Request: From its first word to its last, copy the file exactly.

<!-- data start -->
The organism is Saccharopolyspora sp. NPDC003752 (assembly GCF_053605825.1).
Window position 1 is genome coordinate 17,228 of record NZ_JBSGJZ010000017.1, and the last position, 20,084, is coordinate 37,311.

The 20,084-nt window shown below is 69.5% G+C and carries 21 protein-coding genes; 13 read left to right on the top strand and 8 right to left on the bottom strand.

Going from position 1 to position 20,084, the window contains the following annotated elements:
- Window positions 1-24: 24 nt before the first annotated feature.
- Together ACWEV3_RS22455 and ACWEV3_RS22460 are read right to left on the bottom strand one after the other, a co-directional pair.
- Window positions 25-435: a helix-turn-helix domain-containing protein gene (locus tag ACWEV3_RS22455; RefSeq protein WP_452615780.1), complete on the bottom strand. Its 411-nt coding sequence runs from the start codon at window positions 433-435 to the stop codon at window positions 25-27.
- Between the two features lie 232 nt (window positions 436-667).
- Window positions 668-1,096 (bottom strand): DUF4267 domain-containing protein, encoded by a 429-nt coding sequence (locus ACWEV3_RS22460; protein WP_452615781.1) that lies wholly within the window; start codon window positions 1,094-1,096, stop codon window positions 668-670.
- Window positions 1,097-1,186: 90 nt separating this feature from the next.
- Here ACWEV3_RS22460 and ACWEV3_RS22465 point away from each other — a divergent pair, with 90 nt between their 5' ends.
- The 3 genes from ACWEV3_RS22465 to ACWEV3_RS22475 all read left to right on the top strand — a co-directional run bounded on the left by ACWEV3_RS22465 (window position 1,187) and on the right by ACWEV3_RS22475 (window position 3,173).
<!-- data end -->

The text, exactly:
The organism is Saccharopolyspora sp. NPDC003752 (assembly GCF_053605825.1).
Window position 1 is genome coordinate 17,228 of record NZ_JBSGJZ010000017.1, and the last position, 20,084, is coordinate 37,311.

The 20,084-nt window shown below is 69.5% G+C and carries 21 protein-coding genes; 13 read left to right on the top strand and 8 right to left on the bottom strand.

Going from position 1 to position 20,084, the window contains the following annotated elements:
- Window positions 1-24: 24 nt before the first annotated feature.
- Together ACWEV3_RS22455 and ACWEV3_RS22460 are read right to left on the bottom strand one after the other, a co-directional pair.
- Window positions 25-435: a helix-turn-helix domain-containing protein gene (locus tag ACWEV3_RS22455; RefSeq protein WP_452615780.1), complete on the bottom strand. Its 411-nt coding sequence runs from the start codon at window positions 433-435 to the stop codon at window positions 25-27.
- Between the two features lie 232 nt (window positions 436-667).
- Window positions 668-1,096 (bottom strand): DUF4267 domain-containing protein, encoded by a 429-nt coding sequence (locus ACWEV3_RS22460; protein WP_452615781.1) that lies wholly within the window; start codon window positions 1,094-1,096, stop codon window positions 668-670.
- Window positions 1,097-1,186: 90 nt separating this feature from the next.
- Here ACWEV3_RS22460 and ACWEV3_RS22465 point away from each other — a divergent pair, with 90 nt between their 5' ends.
- The 3 genes from ACWEV3_RS22465 to ACWEV3_RS22475 all read left to right on the top strand — a co-directional run bounded on the left by ACWEV3_RS22465 (window position 1,187) and on the right by ACWEV3_RS22475 (window position 3,173).